An elderly Hong Kong woman faces a potential fine of up to HK$5,000 and prison time after she was charged by the government for selling a piece of cardboard for HK$1 without a licence.

Civic Party district councillor Lai Chi-keong posted a mitigation letter he wrote to the court on Wednesday night, saying that the 75-year-old suffered from various diseases and ailments.

Lai told local outlet Stand News that the elderly woman, surnamed Chu, had a job as a contract cleaning worker. But she also collected and sold cardboard on the streets to supplement her income.

She was recently charged with unlicensed hawking by a Food and Environmental Hygiene Department officer in Central, after the officer saw her sell a piece of cardboard to a domestic worker for HK$1. Lai said that the officer ignored her pleas for leniency.

Under the Public Hygiene and Municipal Services Ordinance, first convictions of unlicensed hawking carry a maximum monetary penalty of HK$5,000 and one month in prison. Subsequent convictions carry a maximum penalty of HK$10,000 and six months behind bars.

Chu sought help from Lai, who said she has to attend trial at the Eastern Magistrates’ Courts next Wednesday.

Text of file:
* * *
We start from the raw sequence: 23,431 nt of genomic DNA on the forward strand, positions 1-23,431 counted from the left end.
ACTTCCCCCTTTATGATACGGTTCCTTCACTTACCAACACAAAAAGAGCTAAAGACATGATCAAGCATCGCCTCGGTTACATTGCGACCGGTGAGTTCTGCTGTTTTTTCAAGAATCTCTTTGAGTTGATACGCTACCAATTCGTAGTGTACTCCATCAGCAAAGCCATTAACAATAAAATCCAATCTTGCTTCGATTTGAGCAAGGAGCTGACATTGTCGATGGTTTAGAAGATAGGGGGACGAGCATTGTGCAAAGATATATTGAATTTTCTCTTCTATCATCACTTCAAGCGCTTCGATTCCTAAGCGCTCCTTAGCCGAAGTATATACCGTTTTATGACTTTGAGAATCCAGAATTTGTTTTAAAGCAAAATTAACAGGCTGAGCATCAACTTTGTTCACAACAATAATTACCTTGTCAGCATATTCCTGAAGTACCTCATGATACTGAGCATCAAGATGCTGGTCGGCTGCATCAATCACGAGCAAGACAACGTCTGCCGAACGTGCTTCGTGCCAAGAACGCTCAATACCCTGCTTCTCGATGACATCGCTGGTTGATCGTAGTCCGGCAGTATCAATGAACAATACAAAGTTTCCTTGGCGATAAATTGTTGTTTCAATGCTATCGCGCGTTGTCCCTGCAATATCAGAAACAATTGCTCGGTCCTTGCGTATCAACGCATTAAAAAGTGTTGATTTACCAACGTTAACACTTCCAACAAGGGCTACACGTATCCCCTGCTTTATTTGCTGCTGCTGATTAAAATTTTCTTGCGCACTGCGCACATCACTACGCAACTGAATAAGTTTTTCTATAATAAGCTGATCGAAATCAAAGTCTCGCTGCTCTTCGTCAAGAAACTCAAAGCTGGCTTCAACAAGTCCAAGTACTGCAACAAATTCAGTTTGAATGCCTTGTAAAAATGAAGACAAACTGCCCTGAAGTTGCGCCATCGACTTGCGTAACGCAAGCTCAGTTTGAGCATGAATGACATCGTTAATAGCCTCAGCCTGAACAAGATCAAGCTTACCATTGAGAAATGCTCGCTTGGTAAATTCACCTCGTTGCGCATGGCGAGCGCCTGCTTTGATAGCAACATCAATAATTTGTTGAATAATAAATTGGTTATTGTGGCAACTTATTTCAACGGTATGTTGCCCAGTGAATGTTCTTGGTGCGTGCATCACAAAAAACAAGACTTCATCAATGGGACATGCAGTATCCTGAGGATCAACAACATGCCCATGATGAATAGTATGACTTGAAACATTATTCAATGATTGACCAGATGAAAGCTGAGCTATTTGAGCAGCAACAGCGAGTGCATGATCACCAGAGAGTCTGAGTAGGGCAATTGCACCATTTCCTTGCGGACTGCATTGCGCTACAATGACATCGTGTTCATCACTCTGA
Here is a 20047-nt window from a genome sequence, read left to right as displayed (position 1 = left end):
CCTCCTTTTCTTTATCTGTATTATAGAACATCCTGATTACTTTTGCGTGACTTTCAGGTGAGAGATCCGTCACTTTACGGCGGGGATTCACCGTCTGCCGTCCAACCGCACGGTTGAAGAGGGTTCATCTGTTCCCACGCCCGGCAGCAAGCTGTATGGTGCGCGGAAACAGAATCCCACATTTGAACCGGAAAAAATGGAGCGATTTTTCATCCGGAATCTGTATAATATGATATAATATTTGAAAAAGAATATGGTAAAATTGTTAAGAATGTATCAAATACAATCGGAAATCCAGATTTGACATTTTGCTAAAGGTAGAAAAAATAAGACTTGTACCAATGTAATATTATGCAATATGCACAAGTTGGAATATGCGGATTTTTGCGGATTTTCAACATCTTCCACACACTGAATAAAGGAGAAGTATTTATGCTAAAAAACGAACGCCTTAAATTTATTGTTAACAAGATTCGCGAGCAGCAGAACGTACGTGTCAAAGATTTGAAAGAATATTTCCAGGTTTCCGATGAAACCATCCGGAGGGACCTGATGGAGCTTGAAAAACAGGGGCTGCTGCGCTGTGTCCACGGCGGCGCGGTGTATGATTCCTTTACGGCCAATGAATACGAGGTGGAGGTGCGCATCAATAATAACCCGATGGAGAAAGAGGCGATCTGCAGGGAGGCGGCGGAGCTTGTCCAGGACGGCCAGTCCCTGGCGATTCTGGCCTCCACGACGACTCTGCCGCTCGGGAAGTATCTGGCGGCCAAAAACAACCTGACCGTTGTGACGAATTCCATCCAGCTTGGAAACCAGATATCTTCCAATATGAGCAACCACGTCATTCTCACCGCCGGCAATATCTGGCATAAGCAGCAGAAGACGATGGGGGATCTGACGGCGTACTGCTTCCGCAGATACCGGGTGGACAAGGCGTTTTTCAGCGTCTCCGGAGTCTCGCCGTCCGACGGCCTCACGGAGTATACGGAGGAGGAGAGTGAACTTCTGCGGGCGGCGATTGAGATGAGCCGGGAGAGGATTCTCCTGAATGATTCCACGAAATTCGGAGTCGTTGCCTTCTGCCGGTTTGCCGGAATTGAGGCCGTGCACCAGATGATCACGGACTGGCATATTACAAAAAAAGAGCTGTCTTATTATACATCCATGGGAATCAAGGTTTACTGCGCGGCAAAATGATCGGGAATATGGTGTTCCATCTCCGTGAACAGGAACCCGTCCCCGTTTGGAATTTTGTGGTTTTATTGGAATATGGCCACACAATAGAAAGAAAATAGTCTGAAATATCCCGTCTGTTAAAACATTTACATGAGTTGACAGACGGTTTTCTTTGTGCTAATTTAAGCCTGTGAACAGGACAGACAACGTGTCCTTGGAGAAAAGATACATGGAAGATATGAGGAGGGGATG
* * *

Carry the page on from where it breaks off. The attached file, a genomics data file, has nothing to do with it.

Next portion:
See also: Elderly man accused of offering free bike repairs celebrates with handstand as charges are dropped

“75-year-old Mrs Chu suffers from various ailments,” wrote the district councillor in his mitigation letter. “These include: the ‘three highs’ [blood pressure, blood sugar, cholesterol], arthritis causing her fingers to bend, nasal inflammation and stomach sickness.”

“Even though she is poor, she is determined to stand up on her own, not receive social welfare and earn an income by selling cardboard.”

File photo: Eastern Law Courts Building.

“Now she is spending the rest of her days in fear due to the penalty and her [confiscated] hand-pulled cart, which she borrowed from somebody else.”

“I hope your honour will sympathise with a poor elderly person who is unable to find other work and suffers from a difficult life situation, and will treat this case leniently.”

See also: In Pictures: The Easter resurrection of Sham Shui Po’s street food hawkers

The Food and Environmental Hygiene Department has often attracted criticism for charging or fining poor or homeless people collecting refuse. Last January, Apple Daily reported that a man was fined for littering by department officials after placing cardboard boxes next to a rubbish bin so that poor people could collect them.

In 2013, passers-by called the police to prevent department officials from confiscating the belongings of a refuse collector, whom they accused of street obstruction.

Update 19/6: The location of Chu’s arrest was changed to Central after further information emerged. 

Elson Tong

Elson Tong is a graduate of international relations and former investigations consultant. He has also written for Stand News.